You know what annoys me? Being told I shouldn't be bothered by something! And really, it is our LANGUAGE; I don't think that is insignificant. Nor do I think that the peeved people on this thread rank grammatical indiscretions above chronic illnesses or animal losses. It doesn't always have to be black and white -- "this problem is not as significant as <insert here> so it has no merit at all and you're shallow for bringing it up."
By the way, just as longe and lunge are both considered correct, so is worming a proper word for removing/eliminating worms.
verb Definition of WORM
intransitive verb : to move or proceed sinuously or insidiously
1 a: to proceed or make (one's way) insidiously or deviously <worm their way into positions of power — Bill Franzen> b: to insinuate or introduce (oneself) by devious or subtle means c: to cause to move or proceed in or as if in the manner of a worm
2 : to wind rope or yarn spirally round and between the strands of (a cable or rope) before serving
3 : to obtain or extract by artful or insidious questioning or by pleading, asking, or persuading —usually used with out of <finally wormed the truth out of him>
4 : to treat (an animal) with a drug to destroy or expel parasitic worms
Arrange whatever pieces come your way. - Virginia Woolf
Did you know that if you say the word "GULLIBLE" really softly, it sounds like "ORANGES"?
I love this thread! I am with the OP and am bothered by the use of words that should have been learned in grade school. However, my husband and I have these conversations regularly, since he can't spell, and I am not good at math. Neither of us can understand why the other one has a problem! : )
I hate "wala." It's not "wala," it's "voila." (OK, yes, technically there should be an accent over the a, but since that's not a standard English keyboard character, I think just the "voila" is close enough.)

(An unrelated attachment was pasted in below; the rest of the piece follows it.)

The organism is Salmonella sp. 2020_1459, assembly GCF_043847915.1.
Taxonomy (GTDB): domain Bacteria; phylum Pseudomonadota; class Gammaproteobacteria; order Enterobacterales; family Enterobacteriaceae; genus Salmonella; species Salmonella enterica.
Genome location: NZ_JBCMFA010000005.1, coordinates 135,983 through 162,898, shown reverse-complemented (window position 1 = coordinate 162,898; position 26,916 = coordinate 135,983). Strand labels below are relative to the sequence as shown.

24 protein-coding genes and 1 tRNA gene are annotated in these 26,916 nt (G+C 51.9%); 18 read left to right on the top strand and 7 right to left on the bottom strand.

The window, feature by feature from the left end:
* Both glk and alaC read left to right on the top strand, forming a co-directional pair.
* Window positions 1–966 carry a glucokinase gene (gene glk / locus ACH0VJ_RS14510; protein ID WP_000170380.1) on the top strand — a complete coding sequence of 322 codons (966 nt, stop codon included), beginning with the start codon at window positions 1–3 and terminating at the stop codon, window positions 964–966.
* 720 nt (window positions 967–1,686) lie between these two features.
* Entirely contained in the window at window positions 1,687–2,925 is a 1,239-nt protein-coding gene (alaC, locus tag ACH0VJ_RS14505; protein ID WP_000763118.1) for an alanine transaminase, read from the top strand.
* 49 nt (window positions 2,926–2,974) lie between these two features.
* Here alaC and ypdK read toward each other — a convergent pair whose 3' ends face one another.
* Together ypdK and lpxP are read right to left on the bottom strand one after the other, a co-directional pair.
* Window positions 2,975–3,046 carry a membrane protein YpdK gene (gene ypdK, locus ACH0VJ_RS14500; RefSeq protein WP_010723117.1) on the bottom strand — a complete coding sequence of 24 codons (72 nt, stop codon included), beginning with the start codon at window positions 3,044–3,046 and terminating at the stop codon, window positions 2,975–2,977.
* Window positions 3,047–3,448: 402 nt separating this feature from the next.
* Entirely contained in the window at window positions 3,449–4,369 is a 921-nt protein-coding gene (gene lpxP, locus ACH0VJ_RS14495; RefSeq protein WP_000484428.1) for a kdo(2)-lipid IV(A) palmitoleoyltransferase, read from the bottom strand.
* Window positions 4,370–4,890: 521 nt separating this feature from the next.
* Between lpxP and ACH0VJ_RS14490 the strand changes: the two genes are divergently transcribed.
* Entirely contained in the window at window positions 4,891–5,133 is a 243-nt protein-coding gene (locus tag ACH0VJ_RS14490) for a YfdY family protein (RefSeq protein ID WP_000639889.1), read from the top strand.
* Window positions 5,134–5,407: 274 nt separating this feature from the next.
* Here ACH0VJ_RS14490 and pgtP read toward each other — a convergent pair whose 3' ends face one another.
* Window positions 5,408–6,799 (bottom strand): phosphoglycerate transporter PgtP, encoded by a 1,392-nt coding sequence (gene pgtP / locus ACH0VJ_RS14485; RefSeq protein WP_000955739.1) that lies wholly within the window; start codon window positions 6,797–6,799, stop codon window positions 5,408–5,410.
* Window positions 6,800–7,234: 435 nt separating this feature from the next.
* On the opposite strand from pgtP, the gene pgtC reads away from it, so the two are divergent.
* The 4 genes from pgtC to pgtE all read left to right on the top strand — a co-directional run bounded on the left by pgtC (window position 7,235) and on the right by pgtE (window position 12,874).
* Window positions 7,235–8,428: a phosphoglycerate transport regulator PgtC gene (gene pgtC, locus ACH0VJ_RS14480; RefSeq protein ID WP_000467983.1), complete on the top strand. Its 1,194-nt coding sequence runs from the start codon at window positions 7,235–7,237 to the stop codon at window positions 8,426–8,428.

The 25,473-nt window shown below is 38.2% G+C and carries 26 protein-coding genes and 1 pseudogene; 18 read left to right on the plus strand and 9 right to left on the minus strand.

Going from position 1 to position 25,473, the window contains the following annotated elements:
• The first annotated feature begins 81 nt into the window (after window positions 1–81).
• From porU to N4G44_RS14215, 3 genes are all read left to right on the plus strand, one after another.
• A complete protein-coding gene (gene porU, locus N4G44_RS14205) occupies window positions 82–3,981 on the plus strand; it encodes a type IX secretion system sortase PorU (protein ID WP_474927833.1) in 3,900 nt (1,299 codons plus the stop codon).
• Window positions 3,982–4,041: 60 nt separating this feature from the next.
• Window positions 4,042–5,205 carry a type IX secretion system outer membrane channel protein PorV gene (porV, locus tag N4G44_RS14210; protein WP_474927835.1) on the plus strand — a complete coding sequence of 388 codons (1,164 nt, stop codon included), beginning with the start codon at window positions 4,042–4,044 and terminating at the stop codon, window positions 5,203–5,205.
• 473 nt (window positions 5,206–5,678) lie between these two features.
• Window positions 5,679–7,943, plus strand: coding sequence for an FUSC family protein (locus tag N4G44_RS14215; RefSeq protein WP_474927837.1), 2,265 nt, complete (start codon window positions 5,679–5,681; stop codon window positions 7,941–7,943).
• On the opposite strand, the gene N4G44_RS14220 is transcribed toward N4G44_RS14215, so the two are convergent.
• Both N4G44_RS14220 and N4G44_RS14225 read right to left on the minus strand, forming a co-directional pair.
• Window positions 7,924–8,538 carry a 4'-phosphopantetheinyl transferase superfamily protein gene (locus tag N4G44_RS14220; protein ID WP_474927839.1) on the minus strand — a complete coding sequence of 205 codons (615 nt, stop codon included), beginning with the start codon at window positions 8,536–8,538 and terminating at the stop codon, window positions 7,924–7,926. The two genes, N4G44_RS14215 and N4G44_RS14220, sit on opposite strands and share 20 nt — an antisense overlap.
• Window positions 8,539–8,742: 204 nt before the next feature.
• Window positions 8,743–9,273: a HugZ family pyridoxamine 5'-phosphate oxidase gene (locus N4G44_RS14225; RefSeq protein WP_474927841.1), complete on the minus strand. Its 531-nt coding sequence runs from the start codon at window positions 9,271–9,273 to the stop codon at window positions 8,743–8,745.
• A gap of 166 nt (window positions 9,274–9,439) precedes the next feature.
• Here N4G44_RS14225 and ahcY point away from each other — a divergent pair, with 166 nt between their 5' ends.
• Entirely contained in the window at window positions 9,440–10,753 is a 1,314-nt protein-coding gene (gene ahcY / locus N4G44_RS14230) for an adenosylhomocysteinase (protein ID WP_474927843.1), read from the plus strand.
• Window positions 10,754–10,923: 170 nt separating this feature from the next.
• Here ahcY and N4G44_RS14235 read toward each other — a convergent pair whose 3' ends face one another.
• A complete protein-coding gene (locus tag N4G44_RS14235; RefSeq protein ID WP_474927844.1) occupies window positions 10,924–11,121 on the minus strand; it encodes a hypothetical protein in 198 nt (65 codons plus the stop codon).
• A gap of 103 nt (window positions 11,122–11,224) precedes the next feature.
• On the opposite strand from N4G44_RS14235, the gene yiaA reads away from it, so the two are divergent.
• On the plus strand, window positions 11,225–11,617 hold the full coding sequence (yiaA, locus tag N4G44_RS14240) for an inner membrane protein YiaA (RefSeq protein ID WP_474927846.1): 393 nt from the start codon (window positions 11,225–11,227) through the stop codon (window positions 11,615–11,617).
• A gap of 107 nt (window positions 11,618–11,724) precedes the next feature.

Why can't the English teach their children how to speak?
Norwegians learn Norwegian, the Greeks are taught their Greek
In France every Frenchman knows his language from 'A' to 'Zed' -
....well, the French don't care what they do, actually, as long as they pronounce it properly.
Arabians learn Arabian with the speed of summer lightning.
The Hebrews learn it backwards which is absolutely frightening.
Use proper English, you're regarded as a freak.
Oh, why can't the English -
Why can't the English learn to speak?!
A great movie to watch, by the way, when you're simply lounging about!
Originally Posted by alicen
We have no intentions of tarring and feathering anyone: this is now a thread about dipping Ryan Reynolds in chocolate.
My British Literature professor in college insisted that language was fluid and changed by the people that used it. Sure, there are grammar and spelling rules that are being broken every day but for me any more it is a question of degrees. This board is casual conversation; this isn't formal writing.
By and large, the people on COTH are freaking Shakespeare compared to some of what you'll find on craigslist. Go read craigslist ads for a while and then come back; it'll be better.